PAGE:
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Blind Adaptive Filtering: Extraction of Fetal from Maternal ECG Early in Pregnancy.

We present a BAF (blind adaptive filtering) design to extract fetal ECG (fECG) from maternal ECG (fECG) early in pregnancy (as early as 14the week gestation). We discuss fundamental theoretical problems that are involved and which illustrate the limitation and inapplicability of ICA-based or AMUSE-based blind separation (BSS) methods to this problem and to a wide class of other problems, and which were overlooked so far. These problems relate to the very weak fetal signal that is to be extracted, in relation to both the very much stronger maternal signal and to the strong noises in which the fCCG is imbedded early in the pregnancy and which prevented such extraction until now. Solutions that are based on Blind Adaptive Filtering (BAF) theory are presented and discussed. We note that fECG extraction early in pregnancy is required for diagnosis of certain fetal cardiac defects, whose correction or alleviation depends on early extraction. We present extraction results that were obtained from both real maternal ECG data and from simulated data.

Type of Seminar:
Public Seminar
Prof. Daniel Graupe
Chicago, University of Illinois
Jun 06, 2005   15:15

ETH-Zentrum, Main Building, Room HG E 33.1
Contact Person:

Dr. Th. Keller
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Biographical Sketch:
Daniel Graupe, Ph.D., is a Professor of Electrical and Computer Engineering, Professor of Bioengineering and Adjunct Professor of Rehabilitation Medicine and Restorative Medical Sciences at the University of Illinois at Chicago where he co-directs the signal and image processing laboratory. Dr. Graupe is Life Fellow of the IEEE (Institute of Electrical and Electronics Engineers). He received his BSME and BSEE degrees from the Technion, Israel Institute of Technology, and a Ph.D. from the University of Liverpool, England. He served as Associate Editor of the IEEE Transactions on Circuits and Systems, with responsibility to Signal Processing (1989-91) and of the IEEE Transactions on Neural Systems and Rehabilitation Engineering (2002-2004). He is presently Associate Editor of the International Journal of Software Engineering and Knowledge Engineering, of Neurological Research, of Psychline and of the Newsletter of the International Association of Neurosurgical Societies. He is member of the International Council of ISBEM (International Society for Bioelectromagnetism). and of the Conference Advisory Committee of the IEEE Engineering in Medicine and Biology Society (EMBS).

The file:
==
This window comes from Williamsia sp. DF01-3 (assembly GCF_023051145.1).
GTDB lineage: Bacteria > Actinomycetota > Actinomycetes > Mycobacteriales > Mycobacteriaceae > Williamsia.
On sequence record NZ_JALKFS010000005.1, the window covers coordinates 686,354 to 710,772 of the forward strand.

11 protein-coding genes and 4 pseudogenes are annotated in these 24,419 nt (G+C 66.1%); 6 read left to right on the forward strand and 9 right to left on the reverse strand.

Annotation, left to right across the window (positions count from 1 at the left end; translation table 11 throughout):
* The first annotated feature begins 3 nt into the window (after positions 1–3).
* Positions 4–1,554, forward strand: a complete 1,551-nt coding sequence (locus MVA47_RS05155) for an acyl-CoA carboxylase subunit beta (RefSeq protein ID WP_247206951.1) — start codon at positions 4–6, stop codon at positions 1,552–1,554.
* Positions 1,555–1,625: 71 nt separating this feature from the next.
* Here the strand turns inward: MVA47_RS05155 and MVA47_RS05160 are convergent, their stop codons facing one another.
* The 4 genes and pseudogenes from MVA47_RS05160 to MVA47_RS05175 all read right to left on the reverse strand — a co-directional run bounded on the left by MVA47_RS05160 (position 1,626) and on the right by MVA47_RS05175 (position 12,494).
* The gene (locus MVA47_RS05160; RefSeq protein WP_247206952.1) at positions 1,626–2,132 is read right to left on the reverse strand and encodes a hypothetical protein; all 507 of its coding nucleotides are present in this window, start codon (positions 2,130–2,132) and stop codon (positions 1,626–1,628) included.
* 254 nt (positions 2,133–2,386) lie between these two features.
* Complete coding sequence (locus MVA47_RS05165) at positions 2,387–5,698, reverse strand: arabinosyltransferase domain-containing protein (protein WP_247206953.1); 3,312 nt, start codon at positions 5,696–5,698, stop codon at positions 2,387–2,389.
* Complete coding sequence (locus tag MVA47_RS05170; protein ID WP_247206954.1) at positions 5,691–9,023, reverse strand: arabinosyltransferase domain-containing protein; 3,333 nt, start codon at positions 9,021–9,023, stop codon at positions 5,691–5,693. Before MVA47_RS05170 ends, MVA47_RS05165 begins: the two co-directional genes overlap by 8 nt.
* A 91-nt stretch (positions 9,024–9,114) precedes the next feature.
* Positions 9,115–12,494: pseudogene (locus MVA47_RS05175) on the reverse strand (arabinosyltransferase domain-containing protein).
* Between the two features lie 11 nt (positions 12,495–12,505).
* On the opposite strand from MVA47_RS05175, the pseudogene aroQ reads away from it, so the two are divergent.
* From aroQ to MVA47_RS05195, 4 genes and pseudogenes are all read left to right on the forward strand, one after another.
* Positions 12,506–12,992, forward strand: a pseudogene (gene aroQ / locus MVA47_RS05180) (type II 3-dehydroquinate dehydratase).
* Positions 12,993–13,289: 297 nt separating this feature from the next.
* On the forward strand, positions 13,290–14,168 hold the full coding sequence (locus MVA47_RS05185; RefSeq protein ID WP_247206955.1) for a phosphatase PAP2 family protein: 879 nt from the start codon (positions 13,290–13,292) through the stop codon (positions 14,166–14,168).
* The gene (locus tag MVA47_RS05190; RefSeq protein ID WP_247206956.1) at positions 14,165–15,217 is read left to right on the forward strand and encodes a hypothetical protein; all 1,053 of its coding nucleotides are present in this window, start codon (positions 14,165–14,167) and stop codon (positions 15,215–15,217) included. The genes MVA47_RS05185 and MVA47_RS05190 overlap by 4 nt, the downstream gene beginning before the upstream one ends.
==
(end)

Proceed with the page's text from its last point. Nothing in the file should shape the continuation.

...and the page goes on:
Prior to joining the University of Illinois, he was Distinguished Professor and Bodine Chair Professor at Illinois Institute of Technology, Chicago. He was Attending Member of Staff (Research) of Michael Reese Hospital, Chicago, IL (1980-2001).
He authored four textbooks in his field of research, one of which was translated into Russian and another into Serbo-Kroatian and another into Chinese, while Spanish translation was recently completed. He also authored chapters in several other books and encyclopedias, 90 papers in scientific journals and 125 papers in scientific conference proceedings.
Dr. Graupe is the holder of over 20 U.S. patents and of several foreign patents, including the patents for the Parastep electrical stimulation system for ambulation by paraplegics. His Parastep functional electrical stimulation system for ambulation by paraplegics was approved in 1994 by the FDA (Food and Drug Administration, USA and is presently commercially available. It allows fully trained patients to walk 450m/walk on the average. D. Graupe was the inventor (1976) of the Zeta Blocker blind adaptive filter, incorporated in several hearing aids (e.g., Strakey Labs and others), which was the first digital system to be part of a hearing aid.